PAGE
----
Garden and landscape design

‘The time that Nicola and Lisa invested in exploring the brief and understanding our requirements, paid dividends. Their final design incorporated all the elements that we discussed, but in ways that we hadn't expected, and we were delighted with the end result’
Mr and Mrs S, Kent

A Warm Blanket for Spring

Now is the perfect time to spread a nice blanket of mulch on your flowerbeds to set them up for the coming seasons of growth. Not only does it make your beds look smart and well-tended, it serves many other functions as well.

A layer of mulch helps to retain moisture in summer, it really helps to prevent weeds from growing through, and it will remain through the autumn as a warm blanket over the winter to protect the roots of young and slightly tender plants.

For me though, the most useful function of a good mulch is to improve the soil structure and condition by adding organic matter. Organic matter contains humus, which is the dark, organic material that keeps soil healthy. Soil without humus is essentially only finely ground inorganic particles of rock. Humus serves to cement the soil particles together, and make soil nutrients available to the roots of plants.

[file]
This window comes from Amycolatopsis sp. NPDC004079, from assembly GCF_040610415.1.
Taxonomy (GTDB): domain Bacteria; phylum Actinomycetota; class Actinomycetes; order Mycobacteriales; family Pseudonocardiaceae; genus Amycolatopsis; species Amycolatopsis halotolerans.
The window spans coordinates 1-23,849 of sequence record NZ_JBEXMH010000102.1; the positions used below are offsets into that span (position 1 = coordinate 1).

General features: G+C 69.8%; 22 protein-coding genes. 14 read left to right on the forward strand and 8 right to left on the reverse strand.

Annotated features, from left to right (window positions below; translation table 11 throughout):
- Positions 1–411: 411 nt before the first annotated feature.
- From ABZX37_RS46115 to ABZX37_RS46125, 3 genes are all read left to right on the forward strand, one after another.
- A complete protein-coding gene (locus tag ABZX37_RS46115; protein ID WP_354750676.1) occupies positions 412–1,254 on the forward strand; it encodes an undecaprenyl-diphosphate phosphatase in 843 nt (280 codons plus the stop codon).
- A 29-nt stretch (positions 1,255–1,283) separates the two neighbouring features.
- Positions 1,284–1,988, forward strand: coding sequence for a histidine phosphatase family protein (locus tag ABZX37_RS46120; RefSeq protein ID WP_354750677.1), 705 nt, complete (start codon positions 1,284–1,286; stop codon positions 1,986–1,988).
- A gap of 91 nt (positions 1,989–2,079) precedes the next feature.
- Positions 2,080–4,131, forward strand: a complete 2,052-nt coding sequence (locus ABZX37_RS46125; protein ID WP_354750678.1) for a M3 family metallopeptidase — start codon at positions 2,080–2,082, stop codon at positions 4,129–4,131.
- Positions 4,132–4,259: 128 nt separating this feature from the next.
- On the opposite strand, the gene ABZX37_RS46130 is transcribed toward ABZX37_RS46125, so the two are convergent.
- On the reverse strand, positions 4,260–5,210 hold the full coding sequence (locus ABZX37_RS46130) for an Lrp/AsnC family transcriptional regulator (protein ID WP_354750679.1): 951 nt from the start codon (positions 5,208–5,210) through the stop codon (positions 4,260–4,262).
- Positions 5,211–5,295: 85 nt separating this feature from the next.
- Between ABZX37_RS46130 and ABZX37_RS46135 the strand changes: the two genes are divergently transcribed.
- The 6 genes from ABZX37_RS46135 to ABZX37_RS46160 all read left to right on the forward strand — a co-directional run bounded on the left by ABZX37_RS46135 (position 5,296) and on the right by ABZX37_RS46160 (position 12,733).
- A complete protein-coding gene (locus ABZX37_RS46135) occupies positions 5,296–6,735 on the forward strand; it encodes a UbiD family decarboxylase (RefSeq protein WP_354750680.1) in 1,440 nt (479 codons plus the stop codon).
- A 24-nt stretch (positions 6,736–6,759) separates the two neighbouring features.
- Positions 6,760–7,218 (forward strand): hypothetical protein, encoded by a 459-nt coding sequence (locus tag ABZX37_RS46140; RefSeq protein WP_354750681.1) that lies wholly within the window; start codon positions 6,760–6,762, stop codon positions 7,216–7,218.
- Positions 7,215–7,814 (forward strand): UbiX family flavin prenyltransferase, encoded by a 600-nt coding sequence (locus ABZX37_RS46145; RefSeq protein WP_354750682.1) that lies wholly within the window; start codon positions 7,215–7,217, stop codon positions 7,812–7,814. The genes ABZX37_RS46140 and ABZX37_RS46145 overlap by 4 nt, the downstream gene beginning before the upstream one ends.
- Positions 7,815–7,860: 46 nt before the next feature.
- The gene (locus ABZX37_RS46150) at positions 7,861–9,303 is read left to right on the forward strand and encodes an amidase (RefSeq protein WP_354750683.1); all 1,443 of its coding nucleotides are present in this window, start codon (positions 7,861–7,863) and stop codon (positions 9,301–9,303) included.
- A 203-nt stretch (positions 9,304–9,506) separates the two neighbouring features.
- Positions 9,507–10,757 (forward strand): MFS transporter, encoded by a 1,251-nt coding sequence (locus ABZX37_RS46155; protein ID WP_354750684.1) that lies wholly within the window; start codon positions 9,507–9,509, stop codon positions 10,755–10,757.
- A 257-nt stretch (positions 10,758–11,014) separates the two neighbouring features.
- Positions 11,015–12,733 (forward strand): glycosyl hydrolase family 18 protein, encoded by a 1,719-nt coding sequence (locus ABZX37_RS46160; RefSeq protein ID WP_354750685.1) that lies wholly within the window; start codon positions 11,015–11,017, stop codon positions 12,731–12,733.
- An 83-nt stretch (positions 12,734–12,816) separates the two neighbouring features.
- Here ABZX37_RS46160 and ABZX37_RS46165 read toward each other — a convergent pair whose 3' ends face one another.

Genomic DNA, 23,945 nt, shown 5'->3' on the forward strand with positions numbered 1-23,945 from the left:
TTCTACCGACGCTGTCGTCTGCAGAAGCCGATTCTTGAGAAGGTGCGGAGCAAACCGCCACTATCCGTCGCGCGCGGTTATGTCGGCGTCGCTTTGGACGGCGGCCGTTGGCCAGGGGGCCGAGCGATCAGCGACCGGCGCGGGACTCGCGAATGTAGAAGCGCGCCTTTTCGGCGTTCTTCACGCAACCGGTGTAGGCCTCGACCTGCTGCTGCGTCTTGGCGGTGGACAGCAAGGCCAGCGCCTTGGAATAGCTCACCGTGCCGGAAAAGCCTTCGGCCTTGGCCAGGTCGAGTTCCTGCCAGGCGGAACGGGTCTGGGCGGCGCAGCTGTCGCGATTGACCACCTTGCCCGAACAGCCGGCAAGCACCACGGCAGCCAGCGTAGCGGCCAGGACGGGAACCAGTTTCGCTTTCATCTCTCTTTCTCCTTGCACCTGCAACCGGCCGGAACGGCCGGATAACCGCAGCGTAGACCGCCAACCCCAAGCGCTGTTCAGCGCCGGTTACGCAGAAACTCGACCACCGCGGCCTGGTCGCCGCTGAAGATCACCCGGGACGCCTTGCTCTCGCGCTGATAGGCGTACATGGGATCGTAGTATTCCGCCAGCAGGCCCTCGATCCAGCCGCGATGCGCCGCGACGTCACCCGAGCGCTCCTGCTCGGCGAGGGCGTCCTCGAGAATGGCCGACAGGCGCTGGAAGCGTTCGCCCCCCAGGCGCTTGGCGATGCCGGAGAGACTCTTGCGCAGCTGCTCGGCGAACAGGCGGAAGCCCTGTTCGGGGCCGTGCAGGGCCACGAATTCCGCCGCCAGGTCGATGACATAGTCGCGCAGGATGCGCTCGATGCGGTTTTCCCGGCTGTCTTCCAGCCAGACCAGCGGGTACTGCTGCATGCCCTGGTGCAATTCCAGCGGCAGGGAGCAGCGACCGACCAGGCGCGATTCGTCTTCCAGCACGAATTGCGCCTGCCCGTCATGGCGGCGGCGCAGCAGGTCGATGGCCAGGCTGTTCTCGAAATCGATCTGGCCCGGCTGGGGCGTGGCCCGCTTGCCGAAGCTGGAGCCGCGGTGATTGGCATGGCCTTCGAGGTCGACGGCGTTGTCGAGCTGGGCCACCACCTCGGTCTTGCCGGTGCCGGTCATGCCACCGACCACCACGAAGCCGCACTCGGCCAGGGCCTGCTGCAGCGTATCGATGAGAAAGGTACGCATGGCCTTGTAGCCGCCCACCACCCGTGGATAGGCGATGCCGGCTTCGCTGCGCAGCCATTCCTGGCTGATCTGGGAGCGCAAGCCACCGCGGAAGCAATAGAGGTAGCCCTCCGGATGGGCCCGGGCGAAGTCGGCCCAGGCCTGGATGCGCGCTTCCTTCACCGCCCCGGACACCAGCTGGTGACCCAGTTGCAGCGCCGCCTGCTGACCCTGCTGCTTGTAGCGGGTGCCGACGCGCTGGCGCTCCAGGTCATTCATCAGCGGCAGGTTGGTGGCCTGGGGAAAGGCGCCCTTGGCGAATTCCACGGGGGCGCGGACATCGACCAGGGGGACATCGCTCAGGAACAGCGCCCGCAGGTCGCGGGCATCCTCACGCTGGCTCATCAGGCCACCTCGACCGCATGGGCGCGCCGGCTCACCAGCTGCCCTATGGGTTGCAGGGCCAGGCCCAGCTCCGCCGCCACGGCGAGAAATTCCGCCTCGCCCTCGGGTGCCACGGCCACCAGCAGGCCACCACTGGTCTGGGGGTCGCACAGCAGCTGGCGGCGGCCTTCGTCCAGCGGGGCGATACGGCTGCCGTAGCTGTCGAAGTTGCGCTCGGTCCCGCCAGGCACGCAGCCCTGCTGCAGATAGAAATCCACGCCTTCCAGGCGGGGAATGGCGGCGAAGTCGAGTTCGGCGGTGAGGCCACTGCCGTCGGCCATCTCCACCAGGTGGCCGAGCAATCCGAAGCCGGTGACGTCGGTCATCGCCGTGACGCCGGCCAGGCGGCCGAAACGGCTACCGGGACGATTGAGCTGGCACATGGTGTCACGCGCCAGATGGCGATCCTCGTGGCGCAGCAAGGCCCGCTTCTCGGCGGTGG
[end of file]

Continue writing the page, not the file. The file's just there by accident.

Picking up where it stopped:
In gardens, the humus content declines as we tidy up debris, and harvest plants, so we have to add organic matter to improve the texture and condition of the soil (also known as soil conditioners).

So what is the difference between these and fertilisers? Well fertilisers are essentially concentrated plant nutrients (similar to vitamins for humans), and are applied in relatively small amounts. They do not improve soil structure and humus content, and so need to be used in conjunction with humus-makers. Similarly, most humus-makers do not contain balanced nutrients and need to be used in conjunction with fertilisers if the soil is deficient. Look out for my next blog for more on fertilisers.  

Remember that a good quality soil will produce healthy plants that are more resistant to pests and diseases, and is particularly important in difficult areas such as under trees. Apply as a 2-3 inch layer yearly – the worms will gradually turn it. Types of soil conditioners suitable to be used as mulches:-

·         Composted green waste – My personal favourite. Suitable for most soils; slightly alkaline so not ideal for acid-loving plants (see link below for availability in Surrey & Berkshire)

·         Mushroom compost – Generally composted straw; good for sandy soil; alkaline so not suitable around acid-loving plants

·         Leaf mould – usually acidic so good for acid-loving plants; leaves need a couple of years to rot down before use.

·         Garden compost – free!

·         Well-rotted farmyard or stable manure - good for nutrients as well; farmyard manure best for sandy soil; stable manure best for clay soil; bit smelly!

·         Bark or wood chippings – best if pulverised but not terribly good as a soil conditioner


Shorts 10mm soil conditioner – ‘Reward’ – available for delivery to 30 mile radius from Bracknell

Featured plants: Tulipa ‘Shakespeare’; Narcissus ‘February Gold’; Buxus sempervirens; Anemanthele lessoniana (grass).

For more information on planning and maintaining your garden, email us at This email address is being protected from spambots. You need JavaScript enabled to view it.

Images: Harmony Green